Behind ACTA

TechDirt has a fascinating look into the Anti-Counterfeiting Trade Agreement (ACTA) courtesy of a panel discussion on the topic hosted by Google this week as a build up to World’s Fair Use Day, which is today.

The panel featured lawyer Steve Metalitz, who serves as counsel to the International Intellectual Property Alliance (IIPA), James Love of Knowledge Ecology International (KEI), lawyer Jonathan Band and Ryan Clough, a legislative staffer for Rep. Zoe Lofgren (D-CA).

TechDirt notes that, after beginning with some standard talking points, things “got really interesting” when Love and Band offered their interpretations (i.e. read between the lines) of ACTA. In an ironic twist, while some of the participants had seen glimpses of actual ACTA documents—which they had to sign an NDA to view (and thus could not comment on publically)—they had to base their comments on leaked ACTA documents.

A few choice selections follow.

On the name of the agreement itself:

Furthermore, Band and Love took on the fact that it’s being called the Anti-Counterfeiting Trade Agreement, since almost none of that is true. It’s got little to do with counterfeiting and little to do with trade. As Love explained, it’s like calling something "The Patriot Act." No politician wants to vote against something like that, no matter what the details are.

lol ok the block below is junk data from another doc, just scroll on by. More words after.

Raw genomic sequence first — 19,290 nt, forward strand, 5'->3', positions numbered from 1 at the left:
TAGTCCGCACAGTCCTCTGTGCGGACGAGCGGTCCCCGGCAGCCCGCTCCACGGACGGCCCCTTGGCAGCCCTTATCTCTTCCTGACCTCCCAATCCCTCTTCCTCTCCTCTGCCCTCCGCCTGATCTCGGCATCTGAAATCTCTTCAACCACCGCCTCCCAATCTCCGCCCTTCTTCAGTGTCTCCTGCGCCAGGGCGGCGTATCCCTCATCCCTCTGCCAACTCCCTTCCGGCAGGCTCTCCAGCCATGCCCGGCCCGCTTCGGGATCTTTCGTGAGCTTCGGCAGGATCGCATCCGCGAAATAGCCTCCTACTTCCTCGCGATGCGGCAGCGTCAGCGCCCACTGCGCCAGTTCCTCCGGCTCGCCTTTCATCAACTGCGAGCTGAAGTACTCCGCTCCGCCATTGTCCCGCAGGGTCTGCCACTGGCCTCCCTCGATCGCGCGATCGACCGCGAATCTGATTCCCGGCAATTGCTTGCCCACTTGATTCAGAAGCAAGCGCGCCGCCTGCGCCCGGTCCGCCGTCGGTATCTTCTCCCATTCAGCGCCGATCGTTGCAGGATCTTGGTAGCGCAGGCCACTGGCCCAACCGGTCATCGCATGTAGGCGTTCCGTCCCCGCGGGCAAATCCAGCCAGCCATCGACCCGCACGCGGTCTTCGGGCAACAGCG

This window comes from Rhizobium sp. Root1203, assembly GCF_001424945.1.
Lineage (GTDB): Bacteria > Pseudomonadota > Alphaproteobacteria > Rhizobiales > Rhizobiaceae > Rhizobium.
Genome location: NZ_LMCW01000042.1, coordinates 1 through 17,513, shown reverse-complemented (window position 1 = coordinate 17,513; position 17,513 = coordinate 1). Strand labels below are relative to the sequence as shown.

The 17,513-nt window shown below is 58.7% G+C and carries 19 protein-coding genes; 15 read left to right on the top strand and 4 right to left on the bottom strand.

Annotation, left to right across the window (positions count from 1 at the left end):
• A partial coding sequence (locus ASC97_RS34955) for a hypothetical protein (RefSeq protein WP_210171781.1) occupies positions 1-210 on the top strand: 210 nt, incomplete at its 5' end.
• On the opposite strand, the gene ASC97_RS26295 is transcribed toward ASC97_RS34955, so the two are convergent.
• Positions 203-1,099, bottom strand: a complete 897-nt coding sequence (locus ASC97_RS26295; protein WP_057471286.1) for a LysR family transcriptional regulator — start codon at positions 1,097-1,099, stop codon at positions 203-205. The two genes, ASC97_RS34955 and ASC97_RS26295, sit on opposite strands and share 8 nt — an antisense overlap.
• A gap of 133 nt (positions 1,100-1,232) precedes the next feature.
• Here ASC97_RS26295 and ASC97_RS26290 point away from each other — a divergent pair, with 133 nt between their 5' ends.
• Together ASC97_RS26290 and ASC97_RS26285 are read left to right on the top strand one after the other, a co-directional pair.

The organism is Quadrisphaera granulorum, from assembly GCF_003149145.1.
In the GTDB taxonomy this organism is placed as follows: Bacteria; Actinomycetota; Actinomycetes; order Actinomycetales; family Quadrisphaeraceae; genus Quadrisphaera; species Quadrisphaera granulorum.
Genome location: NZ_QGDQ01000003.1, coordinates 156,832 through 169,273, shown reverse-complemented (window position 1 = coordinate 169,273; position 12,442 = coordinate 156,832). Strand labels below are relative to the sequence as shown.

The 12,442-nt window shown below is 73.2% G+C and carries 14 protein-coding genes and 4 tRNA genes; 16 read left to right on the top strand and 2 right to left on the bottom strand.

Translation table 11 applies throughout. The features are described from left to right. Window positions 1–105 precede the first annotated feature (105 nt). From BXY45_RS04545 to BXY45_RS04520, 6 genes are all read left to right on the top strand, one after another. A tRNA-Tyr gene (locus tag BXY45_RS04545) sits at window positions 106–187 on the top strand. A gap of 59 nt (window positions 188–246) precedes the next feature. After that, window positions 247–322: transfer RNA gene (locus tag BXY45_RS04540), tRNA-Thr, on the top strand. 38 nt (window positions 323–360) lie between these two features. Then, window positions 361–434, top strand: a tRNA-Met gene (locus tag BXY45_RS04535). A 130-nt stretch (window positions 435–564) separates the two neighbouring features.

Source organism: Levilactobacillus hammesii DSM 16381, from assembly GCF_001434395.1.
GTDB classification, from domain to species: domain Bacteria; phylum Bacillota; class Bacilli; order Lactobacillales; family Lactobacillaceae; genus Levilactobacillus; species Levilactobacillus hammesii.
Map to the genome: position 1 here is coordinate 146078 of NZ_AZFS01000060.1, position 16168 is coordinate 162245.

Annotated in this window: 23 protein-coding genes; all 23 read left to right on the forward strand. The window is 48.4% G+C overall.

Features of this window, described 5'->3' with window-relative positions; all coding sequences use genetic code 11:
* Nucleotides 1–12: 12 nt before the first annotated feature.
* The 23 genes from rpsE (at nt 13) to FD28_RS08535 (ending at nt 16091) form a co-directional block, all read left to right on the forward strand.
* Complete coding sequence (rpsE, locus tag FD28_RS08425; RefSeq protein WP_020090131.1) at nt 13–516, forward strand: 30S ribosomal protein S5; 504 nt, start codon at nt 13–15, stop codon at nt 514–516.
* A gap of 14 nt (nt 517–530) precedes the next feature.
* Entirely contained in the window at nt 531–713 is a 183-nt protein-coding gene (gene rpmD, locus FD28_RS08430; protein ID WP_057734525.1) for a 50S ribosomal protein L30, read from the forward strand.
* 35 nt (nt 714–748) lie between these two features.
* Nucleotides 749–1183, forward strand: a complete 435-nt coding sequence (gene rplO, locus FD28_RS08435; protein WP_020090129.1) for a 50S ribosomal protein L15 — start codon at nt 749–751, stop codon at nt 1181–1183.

On the secrecy surrounding ACTA:

Love noted that the only reason to keep it secret is because the industry is "ashamed" of what’s in the document, and won’t come out and discuss it, knowing that the public would go nuts.

Love on what ACTA really is:

Love also pointed out that in what’s been leaked in ACTA, what you basically have is all the stuff from previous agreements (WIPO and TRIPS) that the copyright industry liked — but without the consumer protections that were built into both agreements.

Much, much more is in the full article at TechDirt.

In related news, Rep. Mike Doyle (D-PA) is the latest politician to call for more transparency in the ACTA negotiations.

The next round of ACTA negotiations—the seventh so far— is due to kick off in Guadalajara, Mexico the week of January 25.

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